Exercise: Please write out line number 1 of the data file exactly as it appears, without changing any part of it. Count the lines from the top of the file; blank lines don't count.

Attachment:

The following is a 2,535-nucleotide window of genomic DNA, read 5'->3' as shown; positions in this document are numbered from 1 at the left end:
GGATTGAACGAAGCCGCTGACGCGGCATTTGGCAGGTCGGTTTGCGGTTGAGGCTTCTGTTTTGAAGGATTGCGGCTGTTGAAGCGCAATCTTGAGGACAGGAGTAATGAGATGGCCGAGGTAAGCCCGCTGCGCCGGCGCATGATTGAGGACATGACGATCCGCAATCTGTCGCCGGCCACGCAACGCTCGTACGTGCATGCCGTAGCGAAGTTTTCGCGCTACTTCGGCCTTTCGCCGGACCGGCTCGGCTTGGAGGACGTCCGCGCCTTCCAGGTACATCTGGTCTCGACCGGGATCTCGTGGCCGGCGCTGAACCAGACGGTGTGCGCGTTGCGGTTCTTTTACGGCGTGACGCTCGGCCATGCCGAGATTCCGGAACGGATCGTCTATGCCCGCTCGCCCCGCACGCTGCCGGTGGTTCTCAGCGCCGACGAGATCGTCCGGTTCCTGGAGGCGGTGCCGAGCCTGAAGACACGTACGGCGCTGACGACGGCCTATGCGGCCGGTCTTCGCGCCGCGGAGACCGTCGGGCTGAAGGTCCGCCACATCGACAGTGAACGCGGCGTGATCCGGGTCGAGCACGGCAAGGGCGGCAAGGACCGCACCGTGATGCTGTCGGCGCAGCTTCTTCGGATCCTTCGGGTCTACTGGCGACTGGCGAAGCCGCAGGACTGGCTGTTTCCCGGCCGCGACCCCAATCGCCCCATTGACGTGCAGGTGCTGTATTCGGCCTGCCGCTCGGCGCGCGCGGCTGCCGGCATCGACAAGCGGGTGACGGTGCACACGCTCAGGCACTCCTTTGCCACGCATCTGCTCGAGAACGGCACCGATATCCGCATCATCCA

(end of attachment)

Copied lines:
The following is a 2,535-nucleotide window of genomic DNA, read 5'->3' as shown; positions in this document are numbered from 1 at the left end: